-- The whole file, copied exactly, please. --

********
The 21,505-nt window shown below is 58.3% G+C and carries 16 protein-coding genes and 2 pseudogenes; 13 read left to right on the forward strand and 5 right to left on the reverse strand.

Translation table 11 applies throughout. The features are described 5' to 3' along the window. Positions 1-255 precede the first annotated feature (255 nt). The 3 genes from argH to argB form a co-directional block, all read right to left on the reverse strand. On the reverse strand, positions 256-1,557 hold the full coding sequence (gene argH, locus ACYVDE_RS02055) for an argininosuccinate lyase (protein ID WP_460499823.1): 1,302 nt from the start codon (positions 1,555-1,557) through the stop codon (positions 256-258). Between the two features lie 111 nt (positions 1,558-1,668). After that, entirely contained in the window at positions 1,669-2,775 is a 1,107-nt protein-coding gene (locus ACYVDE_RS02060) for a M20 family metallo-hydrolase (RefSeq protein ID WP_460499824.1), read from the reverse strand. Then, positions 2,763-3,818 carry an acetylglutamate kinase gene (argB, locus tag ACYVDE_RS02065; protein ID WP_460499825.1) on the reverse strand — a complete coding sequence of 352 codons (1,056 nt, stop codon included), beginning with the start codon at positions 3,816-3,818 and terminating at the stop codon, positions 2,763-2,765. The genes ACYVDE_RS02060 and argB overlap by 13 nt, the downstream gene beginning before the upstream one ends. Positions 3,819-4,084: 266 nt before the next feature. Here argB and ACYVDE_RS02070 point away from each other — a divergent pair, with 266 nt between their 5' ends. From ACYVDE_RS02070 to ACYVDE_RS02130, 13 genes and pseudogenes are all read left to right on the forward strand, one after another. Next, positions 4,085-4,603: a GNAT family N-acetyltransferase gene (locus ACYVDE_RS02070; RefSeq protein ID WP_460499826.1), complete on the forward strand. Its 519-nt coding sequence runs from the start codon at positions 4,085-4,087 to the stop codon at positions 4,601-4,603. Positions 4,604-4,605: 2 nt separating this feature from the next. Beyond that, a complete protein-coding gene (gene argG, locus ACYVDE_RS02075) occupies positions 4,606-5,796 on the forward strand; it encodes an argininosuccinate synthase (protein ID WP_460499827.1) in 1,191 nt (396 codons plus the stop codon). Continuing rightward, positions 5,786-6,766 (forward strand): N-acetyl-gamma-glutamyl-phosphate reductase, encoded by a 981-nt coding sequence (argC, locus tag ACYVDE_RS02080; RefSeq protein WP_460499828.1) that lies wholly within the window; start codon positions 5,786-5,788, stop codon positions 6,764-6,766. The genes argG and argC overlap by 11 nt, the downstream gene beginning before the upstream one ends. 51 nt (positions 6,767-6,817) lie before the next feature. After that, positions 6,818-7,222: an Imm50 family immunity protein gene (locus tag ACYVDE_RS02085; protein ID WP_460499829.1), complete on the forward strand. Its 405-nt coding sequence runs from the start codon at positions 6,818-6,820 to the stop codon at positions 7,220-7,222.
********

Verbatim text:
The 21,505-nt window shown below is 58.3% G+C and carries 16 protein-coding genes and 2 pseudogenes; 13 read left to right on the forward strand and 5 right to left on the reverse strand.

Translation table 11 applies throughout. The features are described 5' to 3' along the window. Positions 1-255 precede the first annotated feature (255 nt). The 3 genes from argH to argB form a co-directional block, all read right to left on the reverse strand. On the reverse strand, positions 256-1,557 hold the full coding sequence (gene argH, locus ACYVDE_RS02055) for an argininosuccinate lyase (protein ID WP_460499823.1): 1,302 nt from the start codon (positions 1,555-1,557) through the stop codon (positions 256-258). Between the two features lie 111 nt (positions 1,558-1,668). After that, entirely contained in the window at positions 1,669-2,775 is a 1,107-nt protein-coding gene (locus ACYVDE_RS02060) for a M20 family metallo-hydrolase (RefSeq protein ID WP_460499824.1), read from the reverse strand. Then, positions 2,763-3,818 carry an acetylglutamate kinase gene (argB, locus tag ACYVDE_RS02065; protein ID WP_460499825.1) on the reverse strand — a complete coding sequence of 352 codons (1,056 nt, stop codon included), beginning with the start codon at positions 3,816-3,818 and terminating at the stop codon, positions 2,763-2,765. The genes ACYVDE_RS02060 and argB overlap by 13 nt, the downstream gene beginning before the upstream one ends. Positions 3,819-4,084: 266 nt before the next feature. Here argB and ACYVDE_RS02070 point away from each other — a divergent pair, with 266 nt between their 5' ends. From ACYVDE_RS02070 to ACYVDE_RS02130, 13 genes and pseudogenes are all read left to right on the forward strand, one after another. Next, positions 4,085-4,603: a GNAT family N-acetyltransferase gene (locus ACYVDE_RS02070; RefSeq protein ID WP_460499826.1), complete on the forward strand. Its 519-nt coding sequence runs from the start codon at positions 4,085-4,087 to the stop codon at positions 4,601-4,603. Positions 4,604-4,605: 2 nt separating this feature from the next. Beyond that, a complete protein-coding gene (gene argG, locus ACYVDE_RS02075) occupies positions 4,606-5,796 on the forward strand; it encodes an argininosuccinate synthase (protein ID WP_460499827.1) in 1,191 nt (396 codons plus the stop codon). Continuing rightward, positions 5,786-6,766 (forward strand): N-acetyl-gamma-glutamyl-phosphate reductase, encoded by a 981-nt coding sequence (argC, locus tag ACYVDE_RS02080; RefSeq protein WP_460499828.1) that lies wholly within the window; start codon positions 5,786-5,788, stop codon positions 6,764-6,766. The genes argG and argC overlap by 11 nt, the downstream gene beginning before the upstream one ends. 51 nt (positions 6,767-6,817) lie before the next feature. After that, positions 6,818-7,222: an Imm50 family immunity protein gene (locus tag ACYVDE_RS02085; protein ID WP_460499829.1), complete on the forward strand. Its 405-nt coding sequence runs from the start codon at positions 6,818-6,820 to the stop codon at positions 7,220-7,222.